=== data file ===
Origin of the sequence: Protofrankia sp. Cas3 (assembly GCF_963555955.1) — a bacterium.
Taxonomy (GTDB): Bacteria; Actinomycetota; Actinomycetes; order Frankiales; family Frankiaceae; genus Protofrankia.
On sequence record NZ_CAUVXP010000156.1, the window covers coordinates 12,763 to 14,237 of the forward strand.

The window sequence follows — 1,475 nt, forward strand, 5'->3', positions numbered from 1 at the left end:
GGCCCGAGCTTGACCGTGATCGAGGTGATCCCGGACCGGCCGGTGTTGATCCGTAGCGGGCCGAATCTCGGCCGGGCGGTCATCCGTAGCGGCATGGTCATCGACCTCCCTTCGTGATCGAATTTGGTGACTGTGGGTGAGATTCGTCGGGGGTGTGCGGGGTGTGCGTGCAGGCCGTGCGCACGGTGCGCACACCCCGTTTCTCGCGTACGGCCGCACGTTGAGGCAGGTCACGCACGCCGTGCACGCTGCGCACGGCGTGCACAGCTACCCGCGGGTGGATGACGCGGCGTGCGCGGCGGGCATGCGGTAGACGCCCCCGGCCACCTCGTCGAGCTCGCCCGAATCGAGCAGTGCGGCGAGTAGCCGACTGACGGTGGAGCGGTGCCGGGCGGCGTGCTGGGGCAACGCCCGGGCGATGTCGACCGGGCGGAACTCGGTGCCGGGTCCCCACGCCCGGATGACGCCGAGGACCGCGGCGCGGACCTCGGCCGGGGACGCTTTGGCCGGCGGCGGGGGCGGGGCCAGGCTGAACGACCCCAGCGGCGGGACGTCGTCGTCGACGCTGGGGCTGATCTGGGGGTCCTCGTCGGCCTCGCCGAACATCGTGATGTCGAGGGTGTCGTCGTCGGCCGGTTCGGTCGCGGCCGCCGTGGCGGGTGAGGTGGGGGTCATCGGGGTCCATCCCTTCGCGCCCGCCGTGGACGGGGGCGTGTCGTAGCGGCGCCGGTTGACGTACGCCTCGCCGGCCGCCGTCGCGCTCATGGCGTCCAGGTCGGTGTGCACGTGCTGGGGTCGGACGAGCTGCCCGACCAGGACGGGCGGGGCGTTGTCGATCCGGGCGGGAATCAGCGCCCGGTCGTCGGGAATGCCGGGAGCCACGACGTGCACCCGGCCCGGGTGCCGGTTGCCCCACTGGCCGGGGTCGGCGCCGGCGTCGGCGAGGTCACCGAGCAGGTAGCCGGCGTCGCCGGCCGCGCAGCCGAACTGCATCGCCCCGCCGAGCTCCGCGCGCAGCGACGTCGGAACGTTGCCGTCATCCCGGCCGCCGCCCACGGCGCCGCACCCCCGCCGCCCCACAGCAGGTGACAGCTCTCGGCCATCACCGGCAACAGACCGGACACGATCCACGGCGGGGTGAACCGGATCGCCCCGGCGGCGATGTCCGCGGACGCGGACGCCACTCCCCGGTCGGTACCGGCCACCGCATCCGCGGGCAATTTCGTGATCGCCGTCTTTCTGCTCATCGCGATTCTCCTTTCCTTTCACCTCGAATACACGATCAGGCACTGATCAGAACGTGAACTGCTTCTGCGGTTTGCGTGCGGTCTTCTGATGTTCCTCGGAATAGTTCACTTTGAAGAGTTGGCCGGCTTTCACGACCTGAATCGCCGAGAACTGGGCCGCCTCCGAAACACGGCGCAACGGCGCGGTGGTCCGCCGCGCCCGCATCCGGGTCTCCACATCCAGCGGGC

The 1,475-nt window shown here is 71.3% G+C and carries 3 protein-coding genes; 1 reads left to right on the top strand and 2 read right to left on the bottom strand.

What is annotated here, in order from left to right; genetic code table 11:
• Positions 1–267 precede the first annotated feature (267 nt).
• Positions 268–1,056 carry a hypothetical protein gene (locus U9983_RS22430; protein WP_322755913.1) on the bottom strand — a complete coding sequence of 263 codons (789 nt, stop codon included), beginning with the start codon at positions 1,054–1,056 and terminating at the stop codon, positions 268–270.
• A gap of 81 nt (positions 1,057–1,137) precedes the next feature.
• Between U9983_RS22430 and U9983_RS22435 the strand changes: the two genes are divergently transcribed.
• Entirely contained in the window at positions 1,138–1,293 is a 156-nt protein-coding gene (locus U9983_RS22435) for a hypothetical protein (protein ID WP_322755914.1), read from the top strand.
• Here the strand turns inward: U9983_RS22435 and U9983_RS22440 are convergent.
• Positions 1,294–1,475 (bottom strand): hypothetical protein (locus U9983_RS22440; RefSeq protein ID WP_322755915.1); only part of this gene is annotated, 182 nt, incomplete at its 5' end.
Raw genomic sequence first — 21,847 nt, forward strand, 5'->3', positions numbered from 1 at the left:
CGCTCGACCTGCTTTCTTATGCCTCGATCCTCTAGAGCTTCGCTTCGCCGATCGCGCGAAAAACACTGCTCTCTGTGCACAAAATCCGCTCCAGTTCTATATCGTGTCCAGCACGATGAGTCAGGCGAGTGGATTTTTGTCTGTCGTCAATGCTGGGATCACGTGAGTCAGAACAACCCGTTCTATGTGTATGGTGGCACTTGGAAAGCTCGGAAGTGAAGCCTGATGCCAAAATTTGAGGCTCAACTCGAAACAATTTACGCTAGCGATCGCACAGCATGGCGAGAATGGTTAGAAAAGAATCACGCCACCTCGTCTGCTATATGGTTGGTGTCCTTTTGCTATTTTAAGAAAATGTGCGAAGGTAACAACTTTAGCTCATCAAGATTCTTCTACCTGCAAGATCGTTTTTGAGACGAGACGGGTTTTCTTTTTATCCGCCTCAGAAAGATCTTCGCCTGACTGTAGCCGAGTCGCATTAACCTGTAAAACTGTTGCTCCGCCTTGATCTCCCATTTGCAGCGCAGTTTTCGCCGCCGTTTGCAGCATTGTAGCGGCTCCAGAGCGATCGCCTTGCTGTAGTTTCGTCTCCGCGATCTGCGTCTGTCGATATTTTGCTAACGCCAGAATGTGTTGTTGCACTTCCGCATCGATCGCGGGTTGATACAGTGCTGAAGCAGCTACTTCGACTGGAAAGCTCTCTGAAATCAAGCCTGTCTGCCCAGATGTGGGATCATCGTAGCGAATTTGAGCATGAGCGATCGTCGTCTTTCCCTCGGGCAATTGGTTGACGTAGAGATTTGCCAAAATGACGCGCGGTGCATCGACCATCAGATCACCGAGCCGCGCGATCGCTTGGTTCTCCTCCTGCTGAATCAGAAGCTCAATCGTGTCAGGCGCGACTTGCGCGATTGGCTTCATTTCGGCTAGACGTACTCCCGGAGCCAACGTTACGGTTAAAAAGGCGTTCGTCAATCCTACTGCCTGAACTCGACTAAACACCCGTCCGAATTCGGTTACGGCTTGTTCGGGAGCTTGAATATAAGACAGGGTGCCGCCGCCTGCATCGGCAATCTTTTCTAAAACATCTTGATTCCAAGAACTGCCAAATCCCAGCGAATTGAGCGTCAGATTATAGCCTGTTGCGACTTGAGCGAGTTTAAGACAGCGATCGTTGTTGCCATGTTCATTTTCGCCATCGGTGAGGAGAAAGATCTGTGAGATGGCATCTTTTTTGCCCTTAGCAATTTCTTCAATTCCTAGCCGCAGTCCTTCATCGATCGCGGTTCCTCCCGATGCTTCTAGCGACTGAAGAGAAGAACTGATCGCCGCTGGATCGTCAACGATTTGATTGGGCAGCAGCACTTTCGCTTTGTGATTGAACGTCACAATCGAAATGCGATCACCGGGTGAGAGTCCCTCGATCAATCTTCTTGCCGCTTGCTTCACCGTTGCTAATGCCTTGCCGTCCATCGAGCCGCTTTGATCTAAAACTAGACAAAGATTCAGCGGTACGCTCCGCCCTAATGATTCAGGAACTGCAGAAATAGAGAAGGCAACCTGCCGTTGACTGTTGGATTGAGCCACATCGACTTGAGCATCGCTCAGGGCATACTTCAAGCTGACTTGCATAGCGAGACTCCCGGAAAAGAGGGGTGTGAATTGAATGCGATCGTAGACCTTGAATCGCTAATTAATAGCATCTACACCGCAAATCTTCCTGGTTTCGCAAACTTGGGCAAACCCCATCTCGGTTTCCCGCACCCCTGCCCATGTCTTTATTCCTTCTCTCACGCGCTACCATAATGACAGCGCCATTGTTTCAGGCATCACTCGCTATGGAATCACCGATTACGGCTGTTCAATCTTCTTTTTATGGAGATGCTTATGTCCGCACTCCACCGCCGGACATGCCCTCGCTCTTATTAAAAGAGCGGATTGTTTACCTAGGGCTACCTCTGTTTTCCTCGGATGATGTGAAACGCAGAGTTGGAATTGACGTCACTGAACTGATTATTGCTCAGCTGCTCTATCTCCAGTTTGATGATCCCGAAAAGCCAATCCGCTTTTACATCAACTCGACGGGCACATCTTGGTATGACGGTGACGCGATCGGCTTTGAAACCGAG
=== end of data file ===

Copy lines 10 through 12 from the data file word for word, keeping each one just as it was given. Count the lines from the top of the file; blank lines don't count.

• A gap of 81 nt (positions 1,057–1,137) precedes the next feature.
• Between U9983_RS22430 and U9983_RS22435 the strand changes: the two genes are divergently transcribed.
• Entirely contained in the window at positions 1,138–1,293 is a 156-nt protein-coding gene (locus U9983_RS22435) for a hypothetical protein (protein ID WP_322755914.1), read from the top strand.